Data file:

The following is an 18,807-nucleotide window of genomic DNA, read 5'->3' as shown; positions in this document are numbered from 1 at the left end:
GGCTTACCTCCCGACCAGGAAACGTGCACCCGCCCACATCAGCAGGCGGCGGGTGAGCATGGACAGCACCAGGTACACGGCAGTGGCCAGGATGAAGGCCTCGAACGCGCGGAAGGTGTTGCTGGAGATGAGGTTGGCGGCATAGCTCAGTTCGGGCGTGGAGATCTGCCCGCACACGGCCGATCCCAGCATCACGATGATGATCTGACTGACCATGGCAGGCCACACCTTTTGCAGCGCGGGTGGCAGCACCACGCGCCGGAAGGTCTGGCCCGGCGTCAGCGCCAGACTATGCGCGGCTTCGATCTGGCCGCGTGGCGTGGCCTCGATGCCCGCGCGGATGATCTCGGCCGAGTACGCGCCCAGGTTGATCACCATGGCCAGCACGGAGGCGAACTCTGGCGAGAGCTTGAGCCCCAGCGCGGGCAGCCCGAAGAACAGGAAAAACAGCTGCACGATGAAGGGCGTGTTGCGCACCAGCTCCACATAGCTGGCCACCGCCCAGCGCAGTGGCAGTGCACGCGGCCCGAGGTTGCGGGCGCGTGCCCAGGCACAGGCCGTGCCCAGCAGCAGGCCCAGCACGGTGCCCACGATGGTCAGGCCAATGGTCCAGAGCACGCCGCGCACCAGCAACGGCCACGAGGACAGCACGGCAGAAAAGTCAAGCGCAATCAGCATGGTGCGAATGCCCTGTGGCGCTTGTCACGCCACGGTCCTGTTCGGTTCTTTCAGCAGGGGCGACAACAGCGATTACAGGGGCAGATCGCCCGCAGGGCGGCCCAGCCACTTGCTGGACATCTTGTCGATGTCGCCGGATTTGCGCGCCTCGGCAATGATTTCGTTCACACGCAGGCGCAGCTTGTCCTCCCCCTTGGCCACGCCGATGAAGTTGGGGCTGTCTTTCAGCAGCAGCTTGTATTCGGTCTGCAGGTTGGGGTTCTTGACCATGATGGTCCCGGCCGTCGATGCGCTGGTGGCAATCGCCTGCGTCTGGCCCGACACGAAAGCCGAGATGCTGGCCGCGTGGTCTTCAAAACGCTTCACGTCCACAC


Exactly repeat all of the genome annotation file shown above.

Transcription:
The following is an 18,807-nucleotide window of genomic DNA, read 5'->3' as shown; positions in this document are numbered from 1 at the left end:
GGCTTACCTCCCGACCAGGAAACGTGCACCCGCCCACATCAGCAGGCGGCGGGTGAGCATGGACAGCACCAGGTACACGGCAGTGGCCAGGATGAAGGCCTCGAACGCGCGGAAGGTGTTGCTGGAGATGAGGTTGGCGGCATAGCTCAGTTCGGGCGTGGAGATCTGCCCGCACACGGCCGATCCCAGCATCACGATGATGATCTGACTGACCATGGCAGGCCACACCTTTTGCAGCGCGGGTGGCAGCACCACGCGCCGGAAGGTCTGGCCCGGCGTCAGCGCCAGACTATGCGCGGCTTCGATCTGGCCGCGTGGCGTGGCCTCGATGCCCGCGCGGATGATCTCGGCCGAGTACGCGCCCAGGTTGATCACCATGGCCAGCACGGAGGCGAACTCTGGCGAGAGCTTGAGCCCCAGCGCGGGCAGCCCGAAGAACAGGAAAAACAGCTGCACGATGAAGGGCGTGTTGCGCACCAGCTCCACATAGCTGGCCACCGCCCAGCGCAGTGGCAGTGCACGCGGCCCGAGGTTGCGGGCGCGTGCCCAGGCACAGGCCGTGCCCAGCAGCAGGCCCAGCACGGTGCCCACGATGGTCAGGCCAATGGTCCAGAGCACGCCGCGCACCAGCAACGGCCACGAGGACAGCACGGCAGAAAAGTCAAGCGCAATCAGCATGGTGCGAATGCCCTGTGGCGCTTGTCACGCCACGGTCCTGTTCGGTTCTTTCAGCAGGGGCGACAACAGCGATTACAGGGGCAGATCGCCCGCAGGGCGGCCCAGCCACTTGCTGGACATCTTGTCGATGTCGCCGGATTTGCGCGCCTCGGCAATGATTTCGTTCACACGCAGGCGCAGCTTGTCCTCCCCCTTGGCCACGCCGATGAAGTTGGGGCTGTCTTTCAGCAGCAGCTTGTATTCGGTCTGCAGGTTGGGGTTCTTGACCATGATGGTCCCGGCCGTCGATGCGCTGGTGGCAATCGCCTGCGTCTGGCCCGACACGAAAGCCGAGATGCTGGCCGCGTGGTCTTCAAAACGCTTCACGTCCACAC